More Fun For Visitors – The Road to Charleston Tea… – The Retired Mensch

Photo By Paul Brustowicz

The last time company showed up at the Mensch residence, we had a nice visit to Patriot’s Point. This time I had to find something to distract the in-laws, Jan & Jay, from the NCAA March Madness.
What could be more distracting than a visit to The Charleston Tea Plantation and more fun than lunch at a food truck at Irvin’s Vineyard and a quick stop at the Angel Oak.

The Charleston Tea Plantation is almost at the end of Wadmalaw Island, south and east of the Holy City. The only way out there is to drive the Maybank Highway which starts at Folly Road and crosses Main Road.

The drive is pretty simple: find your way to Savannah Highway, Route 17, and head south. Hang a left on Main Road, cross over the Intracoastal Waterway on one of the ugliest bridges in the world, and turn right onto Maybank Highway, Route 700, to the Plantation. You can get to Maybank Highway from Folly Road, too, but the four-lane of Savannah Highway is a little quicker.

Driving down the Maybank Highway is a little like driving back in time. You pass under old live oak trees with Spanish Moss dripping down like the conquistador’s beard from whence it got its name. Just pass the Angel Oak dirt road turnoff, Maybank curves to the left with Bears Bluff Road heading off to the right. (If your interests are more in the realm of wine and booze, head right on Bears Bluff Road to Irvin Vineyards.) Along the ten mile route you’ll pass plantations, churches, a school, a tree farm; You could probably tune your radio to an AM station and hear Patsy Cline.

I found the gated entry on the left and followed the dirt road pass the experimental tea field and found a parking space under the trees. It was a short walk to the visitor’s center and gift shop where everything is tea, tea and more tea. There was on over-sized frog, named Waddy, sitting on a bench on the porch waiting for us to stop by for a photo opportunity.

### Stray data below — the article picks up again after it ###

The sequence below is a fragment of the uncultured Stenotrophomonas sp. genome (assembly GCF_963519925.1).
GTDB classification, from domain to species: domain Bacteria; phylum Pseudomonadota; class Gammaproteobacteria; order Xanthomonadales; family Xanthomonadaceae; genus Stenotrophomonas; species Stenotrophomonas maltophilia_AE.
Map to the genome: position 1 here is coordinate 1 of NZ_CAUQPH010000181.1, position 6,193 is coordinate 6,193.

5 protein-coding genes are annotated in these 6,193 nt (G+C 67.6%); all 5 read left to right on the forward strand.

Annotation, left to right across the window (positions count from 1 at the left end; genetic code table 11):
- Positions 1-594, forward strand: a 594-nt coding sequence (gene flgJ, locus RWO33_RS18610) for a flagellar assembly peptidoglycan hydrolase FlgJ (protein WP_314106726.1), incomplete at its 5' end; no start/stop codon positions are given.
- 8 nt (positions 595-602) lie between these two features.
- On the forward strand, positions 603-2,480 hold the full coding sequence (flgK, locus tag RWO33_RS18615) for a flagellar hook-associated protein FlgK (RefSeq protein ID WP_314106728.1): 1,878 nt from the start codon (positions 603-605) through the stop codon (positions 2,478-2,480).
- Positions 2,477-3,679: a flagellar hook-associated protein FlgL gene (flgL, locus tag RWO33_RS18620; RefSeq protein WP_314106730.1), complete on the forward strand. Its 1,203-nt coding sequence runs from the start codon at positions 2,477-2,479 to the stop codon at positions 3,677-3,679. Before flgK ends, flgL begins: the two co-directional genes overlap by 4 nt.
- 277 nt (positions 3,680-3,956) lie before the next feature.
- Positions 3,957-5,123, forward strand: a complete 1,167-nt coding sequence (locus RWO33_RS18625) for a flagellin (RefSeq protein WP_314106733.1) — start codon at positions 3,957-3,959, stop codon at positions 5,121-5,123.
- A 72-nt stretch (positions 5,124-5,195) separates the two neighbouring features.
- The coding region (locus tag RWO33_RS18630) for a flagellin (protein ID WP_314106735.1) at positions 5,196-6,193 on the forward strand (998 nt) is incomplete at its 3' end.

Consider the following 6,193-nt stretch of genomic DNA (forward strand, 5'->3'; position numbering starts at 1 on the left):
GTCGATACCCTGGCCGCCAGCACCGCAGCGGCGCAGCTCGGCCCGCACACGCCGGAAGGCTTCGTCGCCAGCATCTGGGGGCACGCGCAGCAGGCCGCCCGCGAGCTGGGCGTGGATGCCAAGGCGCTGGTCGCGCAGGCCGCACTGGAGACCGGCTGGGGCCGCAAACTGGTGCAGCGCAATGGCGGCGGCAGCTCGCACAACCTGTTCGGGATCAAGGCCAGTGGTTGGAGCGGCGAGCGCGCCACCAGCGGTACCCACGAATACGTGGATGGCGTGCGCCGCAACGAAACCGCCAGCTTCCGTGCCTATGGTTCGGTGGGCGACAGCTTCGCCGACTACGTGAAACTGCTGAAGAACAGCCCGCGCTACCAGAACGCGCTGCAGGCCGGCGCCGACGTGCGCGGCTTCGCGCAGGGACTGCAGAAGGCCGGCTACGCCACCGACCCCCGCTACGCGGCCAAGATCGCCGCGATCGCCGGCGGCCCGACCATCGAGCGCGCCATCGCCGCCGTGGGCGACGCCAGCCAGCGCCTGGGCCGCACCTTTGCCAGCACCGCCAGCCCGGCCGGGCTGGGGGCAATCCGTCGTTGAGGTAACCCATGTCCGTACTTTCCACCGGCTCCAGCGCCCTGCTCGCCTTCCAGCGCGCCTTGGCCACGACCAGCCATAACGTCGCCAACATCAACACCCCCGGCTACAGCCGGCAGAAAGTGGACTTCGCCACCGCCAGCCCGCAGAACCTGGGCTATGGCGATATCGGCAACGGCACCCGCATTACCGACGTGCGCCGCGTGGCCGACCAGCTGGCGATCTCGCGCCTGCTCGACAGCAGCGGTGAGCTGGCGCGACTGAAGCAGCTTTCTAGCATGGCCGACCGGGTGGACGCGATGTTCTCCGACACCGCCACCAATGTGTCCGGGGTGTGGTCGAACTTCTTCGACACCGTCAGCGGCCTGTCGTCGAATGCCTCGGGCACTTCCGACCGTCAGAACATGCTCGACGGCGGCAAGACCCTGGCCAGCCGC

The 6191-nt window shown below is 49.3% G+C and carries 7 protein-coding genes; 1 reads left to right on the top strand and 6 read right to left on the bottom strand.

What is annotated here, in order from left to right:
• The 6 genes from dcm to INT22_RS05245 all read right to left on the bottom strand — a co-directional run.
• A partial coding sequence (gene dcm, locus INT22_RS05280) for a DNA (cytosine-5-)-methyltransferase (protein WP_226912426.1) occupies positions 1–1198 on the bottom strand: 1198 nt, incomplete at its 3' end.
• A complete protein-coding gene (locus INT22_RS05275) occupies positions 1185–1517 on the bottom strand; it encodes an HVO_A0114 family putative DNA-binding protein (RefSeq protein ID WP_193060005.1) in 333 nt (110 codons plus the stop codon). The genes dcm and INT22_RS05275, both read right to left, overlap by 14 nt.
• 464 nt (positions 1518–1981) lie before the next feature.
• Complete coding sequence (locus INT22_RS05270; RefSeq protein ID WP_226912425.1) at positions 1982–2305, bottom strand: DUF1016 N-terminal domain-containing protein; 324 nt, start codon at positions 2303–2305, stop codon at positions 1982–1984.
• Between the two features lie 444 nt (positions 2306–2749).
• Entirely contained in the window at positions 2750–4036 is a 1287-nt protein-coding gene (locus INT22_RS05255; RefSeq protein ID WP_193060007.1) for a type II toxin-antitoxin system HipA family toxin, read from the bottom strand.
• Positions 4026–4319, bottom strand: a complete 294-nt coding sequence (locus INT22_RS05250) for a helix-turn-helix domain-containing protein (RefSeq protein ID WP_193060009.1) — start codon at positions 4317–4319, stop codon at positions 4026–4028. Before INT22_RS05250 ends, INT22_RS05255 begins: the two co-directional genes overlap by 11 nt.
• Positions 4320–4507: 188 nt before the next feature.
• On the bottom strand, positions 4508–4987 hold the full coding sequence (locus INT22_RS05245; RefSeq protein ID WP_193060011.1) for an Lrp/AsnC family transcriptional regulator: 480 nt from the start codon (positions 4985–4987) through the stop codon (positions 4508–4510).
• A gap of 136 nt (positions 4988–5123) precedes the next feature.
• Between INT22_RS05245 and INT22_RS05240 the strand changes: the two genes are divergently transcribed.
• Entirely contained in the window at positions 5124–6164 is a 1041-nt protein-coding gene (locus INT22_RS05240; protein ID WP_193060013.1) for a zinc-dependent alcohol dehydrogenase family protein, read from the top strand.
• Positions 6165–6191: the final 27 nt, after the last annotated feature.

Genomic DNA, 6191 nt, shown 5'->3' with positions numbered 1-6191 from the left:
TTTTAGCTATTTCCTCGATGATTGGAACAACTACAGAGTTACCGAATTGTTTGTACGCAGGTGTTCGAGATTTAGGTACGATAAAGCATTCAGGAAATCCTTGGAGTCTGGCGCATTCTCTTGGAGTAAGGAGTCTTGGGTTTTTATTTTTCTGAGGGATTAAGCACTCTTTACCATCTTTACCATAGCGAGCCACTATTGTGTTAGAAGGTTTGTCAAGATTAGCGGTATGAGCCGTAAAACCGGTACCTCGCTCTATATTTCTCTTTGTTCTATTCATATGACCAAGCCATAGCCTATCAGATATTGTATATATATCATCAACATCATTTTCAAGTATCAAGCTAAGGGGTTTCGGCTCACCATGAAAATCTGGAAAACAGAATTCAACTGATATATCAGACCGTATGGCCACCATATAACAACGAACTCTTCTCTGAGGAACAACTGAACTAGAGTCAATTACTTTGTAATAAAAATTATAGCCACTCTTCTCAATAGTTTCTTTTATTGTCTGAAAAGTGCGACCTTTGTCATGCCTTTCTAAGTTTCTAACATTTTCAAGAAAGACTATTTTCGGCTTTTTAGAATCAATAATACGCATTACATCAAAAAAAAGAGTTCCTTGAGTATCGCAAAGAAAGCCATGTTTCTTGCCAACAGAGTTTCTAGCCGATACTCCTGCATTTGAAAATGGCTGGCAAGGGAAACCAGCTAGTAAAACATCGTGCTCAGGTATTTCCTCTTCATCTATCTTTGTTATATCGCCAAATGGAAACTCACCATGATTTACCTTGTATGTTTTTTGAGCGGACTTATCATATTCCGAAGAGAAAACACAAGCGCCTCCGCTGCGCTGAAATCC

My visitors were wowed with the free factory tour of how the tea is processed after harvest and prepared for delivery to the Bigelow Tea Company for packaging in a unique pyramid=shaped teabag. Bigelow? I thought this was the Charleston Tea Plantation?

Photo By Paul Brustowicz
Photo By Paul Brustowicz

Bigelow Tea Company is a recent part of the history of CTP that goes back to 19th century China, Summerville, SC of all places, and the Lipton Tea Company as we learned on the not-free-but-reasonable Trolley tour of the Plantation. (AAA discount available.)

Our guide and driver was John Kennedy along with voice over from Bill Hall, the Founder of Charleston Tea Plantation.

It turns out that tea plants love South Carolina: the heat and the humidity are tea plants’ best friends and the sandy soil of Wadmalaw Island is perfect for their cultivation. And who knew they are camellias? Yes, the scientific name is Camellia sinensis. The plants from China that were planted in Summerville in the 19th century are now producing tea in Wadmalaw Island thanks to the Lipton company. Apparently tea plants give live oaks a run for their money in the longevity department.

When Hall needed to expand the ONLY tea plantation in North America, he turned to Bigelow Tea Company as an investment partner. It allowed him to expand production and include a new visitors center and gift shop. Hall is actively involved in the business, checking on plants in the green house, supervising harvesting and planting.

Just outside the visitor’s center there is a geography pole, you know, a pole with arrows pointing in different directions with country names and distances painted on the arrows? This pole points to the next closest tea plantations.

There is a map of the world in the visitor’s center with tea plantation sites illuminated. The only light in North America is Wadmalaw Island.

Photo by Paul Brustowicz
Photo by Paul Brustowicz

We left America’s Tea Garden with a several boxes of American Classic Tea and some souvenirs for tea drinking friends and headed back to the Angel Oak. The turn popped up before I knew it and I almost missed it. Why does the return drive always feel shorter than the drive out? Anyhow, the Angel Oak duly impressed our visitors with its girth, length and age. They actually seemed awed as do most visitors to the Angel Oak. All the free tea was beginning to work its magic and we headed for home to tune in the NCAA.